(Wei Guo photo)
Four years ago this month the Somerville stringer for the Globe's City Weekly section emailed me to say, well, the baby's coming right now, so you'll just have to start this gig by interviewing the mayoral candidate I was supposed to interview tomorrow.
The city where I live has been my primary journalistic focus ever since—even after the Globe replaced its weekly print coverage with daily online content.
(The former stringer also clued me into the crucial fact that the city televises the board of aldermen meetings—and, now, webcasts them—and thus one can watch the meetings comfortably at home, with a steno pad and a glass of wine.)
It's been the easiest job in the world. Who could run out of story ideas? Somerville is the site of negotiations, shared concerns, fun and occasional clashes between the city's many groups. There are the old immigrants from Greece, Italy, Ireland and Portugal, and the new immigrants, who started arriving 30 years ago, from El Salvador, Brazil, Haiti and Cambridge. The past meets the present meets the possible future: In the air you can almost see the old rendering plant on the Mystic and the outline of an Ikea.
The ordinary e-mails come in to me as usual— the board of aldermen schedule from Peter Forcellese, the transportation advocates discussing the Green Line and the call for DJs to create a "Monster Mash" mashup that doesn't seem to quite grasp the concept of "mashup." Though I'll be at my new job in the WGBH newsroom by the time you read this and the City of Somerville will probably lose its status as No. 2 on my most-frequently-called list, it is impossible to imagine I won't want to know what's up at home.
When you write about a city, your stories paper over everything you see. Walking up Walnut Street, I think about the woman who circulated blank books in Somerville cafes to start the conversations people seemed to shy to speak, and about mayoral spokesman Michael Meehan's casual comment when he first came on the job that he bikes to City Hall straight up that very steep street.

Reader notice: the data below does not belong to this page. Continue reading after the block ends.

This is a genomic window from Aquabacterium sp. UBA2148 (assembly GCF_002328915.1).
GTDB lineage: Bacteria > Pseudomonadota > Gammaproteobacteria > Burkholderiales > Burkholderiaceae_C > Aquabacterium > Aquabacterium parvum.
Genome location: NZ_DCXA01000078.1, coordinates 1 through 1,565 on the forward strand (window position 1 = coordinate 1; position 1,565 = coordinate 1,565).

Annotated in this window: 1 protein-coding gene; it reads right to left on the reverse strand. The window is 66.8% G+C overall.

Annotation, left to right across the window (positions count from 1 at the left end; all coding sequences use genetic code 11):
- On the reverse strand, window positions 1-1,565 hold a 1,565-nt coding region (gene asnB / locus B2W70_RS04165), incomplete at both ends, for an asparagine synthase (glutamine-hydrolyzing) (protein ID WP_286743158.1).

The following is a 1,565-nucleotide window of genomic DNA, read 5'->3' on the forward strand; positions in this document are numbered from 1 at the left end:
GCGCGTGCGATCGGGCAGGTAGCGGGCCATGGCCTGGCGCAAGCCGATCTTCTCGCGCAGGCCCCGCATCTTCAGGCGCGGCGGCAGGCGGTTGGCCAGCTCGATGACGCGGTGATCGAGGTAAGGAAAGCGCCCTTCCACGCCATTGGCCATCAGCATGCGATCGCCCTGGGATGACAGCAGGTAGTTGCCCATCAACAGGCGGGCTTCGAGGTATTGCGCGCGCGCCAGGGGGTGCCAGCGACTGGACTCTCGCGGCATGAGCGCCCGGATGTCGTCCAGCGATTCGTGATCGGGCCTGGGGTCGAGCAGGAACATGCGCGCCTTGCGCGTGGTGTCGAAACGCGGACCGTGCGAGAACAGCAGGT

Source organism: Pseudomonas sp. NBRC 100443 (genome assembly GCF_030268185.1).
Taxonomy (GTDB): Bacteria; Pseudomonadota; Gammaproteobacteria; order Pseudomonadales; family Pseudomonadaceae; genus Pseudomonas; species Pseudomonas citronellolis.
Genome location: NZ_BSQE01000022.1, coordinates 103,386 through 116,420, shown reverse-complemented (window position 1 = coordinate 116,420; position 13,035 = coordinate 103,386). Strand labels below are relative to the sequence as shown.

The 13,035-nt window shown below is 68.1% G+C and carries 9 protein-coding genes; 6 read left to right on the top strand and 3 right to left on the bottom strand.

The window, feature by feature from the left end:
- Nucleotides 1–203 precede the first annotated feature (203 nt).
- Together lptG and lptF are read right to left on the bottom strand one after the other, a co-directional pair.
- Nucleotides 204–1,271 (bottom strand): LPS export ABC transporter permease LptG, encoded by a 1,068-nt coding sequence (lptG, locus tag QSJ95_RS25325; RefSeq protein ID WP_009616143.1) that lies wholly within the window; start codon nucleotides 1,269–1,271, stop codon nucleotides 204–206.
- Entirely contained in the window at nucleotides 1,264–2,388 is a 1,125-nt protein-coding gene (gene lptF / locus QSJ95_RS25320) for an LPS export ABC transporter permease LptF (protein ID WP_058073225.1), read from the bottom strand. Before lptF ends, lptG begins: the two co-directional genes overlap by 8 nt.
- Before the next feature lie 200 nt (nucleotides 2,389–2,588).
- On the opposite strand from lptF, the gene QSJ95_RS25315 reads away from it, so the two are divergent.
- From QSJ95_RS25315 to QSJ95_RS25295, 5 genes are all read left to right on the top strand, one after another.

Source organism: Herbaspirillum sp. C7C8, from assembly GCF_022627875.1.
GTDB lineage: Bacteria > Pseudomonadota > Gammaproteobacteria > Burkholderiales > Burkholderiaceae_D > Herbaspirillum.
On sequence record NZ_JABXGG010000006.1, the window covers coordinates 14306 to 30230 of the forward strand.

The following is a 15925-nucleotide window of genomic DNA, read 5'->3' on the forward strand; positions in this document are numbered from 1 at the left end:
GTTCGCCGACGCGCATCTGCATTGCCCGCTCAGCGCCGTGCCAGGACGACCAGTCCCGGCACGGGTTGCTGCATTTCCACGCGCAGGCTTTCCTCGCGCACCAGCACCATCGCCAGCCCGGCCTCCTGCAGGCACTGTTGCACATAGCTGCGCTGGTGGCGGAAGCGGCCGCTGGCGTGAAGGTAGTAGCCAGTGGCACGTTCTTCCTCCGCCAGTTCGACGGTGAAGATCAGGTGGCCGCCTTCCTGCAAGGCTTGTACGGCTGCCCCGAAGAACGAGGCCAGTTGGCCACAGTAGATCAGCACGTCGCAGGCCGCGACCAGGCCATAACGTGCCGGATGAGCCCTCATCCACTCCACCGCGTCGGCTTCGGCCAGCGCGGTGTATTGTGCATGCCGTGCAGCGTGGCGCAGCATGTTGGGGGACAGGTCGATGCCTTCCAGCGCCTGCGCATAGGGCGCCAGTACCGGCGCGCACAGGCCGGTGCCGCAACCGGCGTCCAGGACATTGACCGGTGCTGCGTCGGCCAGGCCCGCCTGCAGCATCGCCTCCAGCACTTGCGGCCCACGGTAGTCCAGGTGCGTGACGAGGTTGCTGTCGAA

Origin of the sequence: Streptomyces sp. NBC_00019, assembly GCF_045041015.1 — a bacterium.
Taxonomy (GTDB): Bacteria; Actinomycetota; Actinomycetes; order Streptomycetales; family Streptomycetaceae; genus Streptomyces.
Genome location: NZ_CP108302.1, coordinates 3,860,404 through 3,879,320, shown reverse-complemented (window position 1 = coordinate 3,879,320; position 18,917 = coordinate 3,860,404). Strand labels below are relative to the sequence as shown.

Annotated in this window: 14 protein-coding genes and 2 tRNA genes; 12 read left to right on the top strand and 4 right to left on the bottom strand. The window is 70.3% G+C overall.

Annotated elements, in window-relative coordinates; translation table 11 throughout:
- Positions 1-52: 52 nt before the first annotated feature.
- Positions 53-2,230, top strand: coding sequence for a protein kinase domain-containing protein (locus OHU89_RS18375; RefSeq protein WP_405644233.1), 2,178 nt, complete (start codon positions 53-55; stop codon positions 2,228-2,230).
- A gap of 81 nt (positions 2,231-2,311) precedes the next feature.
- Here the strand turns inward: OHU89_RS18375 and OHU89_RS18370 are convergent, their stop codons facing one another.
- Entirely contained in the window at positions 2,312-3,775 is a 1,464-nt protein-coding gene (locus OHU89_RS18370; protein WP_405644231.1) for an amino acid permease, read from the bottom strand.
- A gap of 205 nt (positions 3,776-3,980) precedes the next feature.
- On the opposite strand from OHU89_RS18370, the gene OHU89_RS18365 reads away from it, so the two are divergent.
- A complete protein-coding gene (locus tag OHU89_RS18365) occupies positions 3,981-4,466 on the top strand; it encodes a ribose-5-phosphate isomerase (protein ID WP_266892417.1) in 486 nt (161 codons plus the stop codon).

The charmingly irascible Globe North and Your Town hyperlocals editor has asked for a list of favorite columns, so:
GREATEST FAILURE OF A DRAMATIC ARC: My first column as a Somerville stringer site profiled a long-shot mayoral candidate, Suzanne Bremer. My last was supposed to weigh in on the ward 7 alderman race and its fascinating illustration of the tense relationship between Somerville's "progressive" and ordinary Democrats. Time ran out. Many apologies to candidate Katjana Ballantyne, who gave up an hour of her time for an interview.
BIGGEST SURPRISES: I sat the Friday before Thanksgiving, despairing over what on earth I could cover that weekend when absolutely nothing was happening over the weekend. Somehow I came up with the idea of surveying the city's supermarkets. Turns out everyone has an opinion on supermarkets.
Also, Freecycle. After I wrote about the useful free-stuff-swap online tool, a whole lot of people subscribed. Talk about article metrics.
BIGGEST CONTROVERSY: I'd say the story exploring the concerns some parents felt about the school system edged out last year's Union Square "Hey did you hear the city's going to pave over Ricky's Flower Market and turn it into a parking garage" debate. That would be as evidenced by the toll exacted upon me by the city brass: a 75-minute discussion with the mayoral, school committee and superintendent versus a 45-minute discussion with the head of the planning department.
MOST OBVIOUS BID TO WRITE FOR THE NEW YORKER: I call a tie between the scene of the at-large aldermen celebrating their 2009 reelection and the Haitian immigrants waiting to hear from their loved ones after the earthquake. Unfortunately it's called the New Yorker, not the Greater Somervillen.
MOST LIKELY TO BE QUOTED BY ME AT PARTIES: It's remarkable how a good strong recitation of the Somerville Journal's "Speakout" anonymous call-in line can get a party going. I only wish we had mocked up a proper quiz interface to give more visibility to the ways in which Somerville, Massachusetts is a whole lot like Summerville, Georgia.
UNSUNG HEROES: Judging from the lack of comments, no one ever seemed revved by the do-gooder stories—Florence "Fluffy" Bergmann at the Mystic Learning Center, high school valedictorian Jessica Menjivar, the Gartland family making sacrifices to care for their ailing matriarch at home—even if a well-known corporation did jump in to offer hardworking teen Kathleen Portillo a whole whack of free school supplies.
MY EDITOR'S FAVORITE COLUMN I WISH SHE WOULD FORGET ABOUT: I cannot still dance the "Thriller" dance. I do not still own the bloody vintage prom dress. I don't know if the organizer of Somerville's "Thrill the World" world record attempt still works at Bloc 11. The world turns and we all move on with it, even in Somerville.
Mostly. The board of aldermen meets this Thursday. I'll see you on the couch. Someone bring the wine.